"One of the problems that's developed is our national regulatory system mirrors the industry 20 and 50 years ago. There is a wide variety of new types of financial products that are out there that were never imagined the last time regulatory reform was looked at," said David John, senior research fellow at the conservative Heritage Foundation. "We would like to see a financial regulatory system that better reflects the products that exist today, but we are also very hesitant about proposals that could micromanage parts of the industry."

The House Financial Services Committee has already passed the measure that would establish the executive branch agency. But lawmakers face obstacles in determining the new agency's scope of power and whether states could override the agency's standards.

Lawmakers are also trying to determine how to handle financial institutions that fail, thereby endangering the country's economic well-being.

Some lawmakers want to use taxpayer money to bail these companies out at the time of their collapse, much as the government did last fall for firms such as American International Group (AIG) and Citigroup. Taxpayers would bear the initial burden, but the companies would be expected to return that cash over a certain period of time. Other legislators would rather have companies with more than $10 billion in assets pay fees into an insurance-like fund, creating a safety net for faltering outfits.

Some of these discussions pit Republicans versus Democrats. Others divide members of the same party. The financial sector, therefore, appears to be playing it safe, at least as far as its political contributions are concerned.
During each election cycle since 1994, the sector has, on balance, always given a greater percentage of its political cash to Republicans. But the PACs and employees of the financial sector gave 51 percent of their total $475.4 million to Democrats in 2008 and have given 58 percent of their total $78.2 million to Democrats so far this cycle, including candidate committees, leadership PACs and party committees.

Although the economy rapidly declined throughout 2008, the finance sector contributed more than it ever had to federal candidates, parties and leadership PACs in the 2008 election cycle. President Barack Obama pulled in $39.5 million from the sector, which is 30 percent of the total funds the sector gave to all presidential candidates in that time, and makes the sector his third most generous backer.
The debates over the financial crisis aren't just about regulating the sector and protecting consumers. Lawmakers are also mulling how to best bolster the economy, or at least nurse it back to health.
Will that effort materialize in the form of a second stimulus bill? Funds for infrastructure? Tax breaks for businesses that create jobs?
And even as lawmakers look to the future, they're also engaged in a venomous reminiscence, pointing fingers and trying to decide which companies, industries, agencies and laws set up the framework for the recession in the first place. Among the questions they're asking: What role did the Federal Reserve play, and should it have more -- or less -- power? Are the executives at big commercial banks and securities and investment companies responsible? Should they be taking lavish bonuses on top of taxpayer money? Did the deregulation enacted as part of the 1999 Financial Services Modernization Act set up this crisis?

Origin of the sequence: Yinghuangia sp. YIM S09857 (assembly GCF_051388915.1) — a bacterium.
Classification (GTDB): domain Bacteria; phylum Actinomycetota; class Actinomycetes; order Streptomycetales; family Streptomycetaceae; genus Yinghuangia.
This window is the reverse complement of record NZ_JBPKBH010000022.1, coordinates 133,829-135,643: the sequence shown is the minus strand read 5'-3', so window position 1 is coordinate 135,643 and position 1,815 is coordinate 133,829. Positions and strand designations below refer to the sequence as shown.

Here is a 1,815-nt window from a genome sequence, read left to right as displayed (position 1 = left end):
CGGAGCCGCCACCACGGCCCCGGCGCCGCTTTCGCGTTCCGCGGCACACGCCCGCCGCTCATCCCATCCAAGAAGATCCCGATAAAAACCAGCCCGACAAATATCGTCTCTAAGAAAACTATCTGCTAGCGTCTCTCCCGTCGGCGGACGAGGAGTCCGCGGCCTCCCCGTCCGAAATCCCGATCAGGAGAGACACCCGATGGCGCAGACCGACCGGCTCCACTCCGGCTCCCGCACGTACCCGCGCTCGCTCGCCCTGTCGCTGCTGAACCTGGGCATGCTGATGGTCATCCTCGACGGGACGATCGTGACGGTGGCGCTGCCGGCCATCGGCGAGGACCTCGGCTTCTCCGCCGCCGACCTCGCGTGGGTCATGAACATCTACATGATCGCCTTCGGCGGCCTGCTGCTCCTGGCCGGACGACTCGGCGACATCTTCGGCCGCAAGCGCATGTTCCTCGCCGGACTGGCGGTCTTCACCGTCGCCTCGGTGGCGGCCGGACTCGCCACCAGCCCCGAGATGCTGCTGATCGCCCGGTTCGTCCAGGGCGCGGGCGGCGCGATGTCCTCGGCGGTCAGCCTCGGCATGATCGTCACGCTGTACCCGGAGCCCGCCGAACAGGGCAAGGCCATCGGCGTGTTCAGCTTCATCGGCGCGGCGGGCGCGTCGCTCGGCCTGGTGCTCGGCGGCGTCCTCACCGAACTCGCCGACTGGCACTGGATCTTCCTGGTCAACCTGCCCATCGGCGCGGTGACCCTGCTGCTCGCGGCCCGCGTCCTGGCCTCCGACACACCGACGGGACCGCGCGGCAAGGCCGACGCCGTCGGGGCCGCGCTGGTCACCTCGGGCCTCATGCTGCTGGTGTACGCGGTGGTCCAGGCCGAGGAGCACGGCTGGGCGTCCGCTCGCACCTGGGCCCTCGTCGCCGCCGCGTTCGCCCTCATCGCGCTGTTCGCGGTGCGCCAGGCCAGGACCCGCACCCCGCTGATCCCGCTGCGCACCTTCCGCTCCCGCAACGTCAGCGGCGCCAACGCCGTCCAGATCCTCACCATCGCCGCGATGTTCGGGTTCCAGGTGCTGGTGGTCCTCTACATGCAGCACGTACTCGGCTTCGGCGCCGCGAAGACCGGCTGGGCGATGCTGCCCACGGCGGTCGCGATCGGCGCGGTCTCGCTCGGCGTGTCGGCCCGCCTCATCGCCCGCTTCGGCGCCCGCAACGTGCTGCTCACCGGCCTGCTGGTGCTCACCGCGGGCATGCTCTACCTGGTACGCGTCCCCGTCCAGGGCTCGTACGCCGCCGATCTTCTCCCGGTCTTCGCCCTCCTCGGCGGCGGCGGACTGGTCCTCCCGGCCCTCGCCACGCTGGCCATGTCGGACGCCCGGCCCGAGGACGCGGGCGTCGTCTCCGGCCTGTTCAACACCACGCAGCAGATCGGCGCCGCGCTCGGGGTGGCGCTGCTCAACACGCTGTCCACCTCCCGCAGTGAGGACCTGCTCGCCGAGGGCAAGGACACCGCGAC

Over the next seven days, Capital Eye will be following the special interest money as both the House and Senate tackle these issues. Follow along as our "Crossing Wall Street" series explores:

•The high-profile industries with a stake in the debate's outcome, and their politicking strategies.

•Where the primary lawmakers shaping the debate are getting their campaign cash and how they view the various proposals.

•American International Group's (AIG) extensive attempts to influence lawmakers before the company accepted billions from the Federal Reserve to stay afloat -- and the lawmakers financially bound to the company.

•The financial industries filling the campaign coffers of the moderate Blue Dog Democrats and members of the New Democrat Coalition who are breaking ranks with their party.

•The former congressional staffers now lobbying their former bosses on financial regulation for commercial banks, hedge funds, insurers and the like.

•Which lawmakers dumped personal investments ahead of the announcement that certain companies were folding or accepting taxpayer funds.

•The campaign contributions and lobbying expenditures by companies that have received billions of dollars over the last year from the Toxic Asset Relief Program.

CRP Senior Researcher Douglas Weber and Lobbying Researcher Matthias Jaime contributed to this report.

Looking for further links to the "Crossing Wall Street" blog posts and analysis? Check the original article as per the link provided in the title...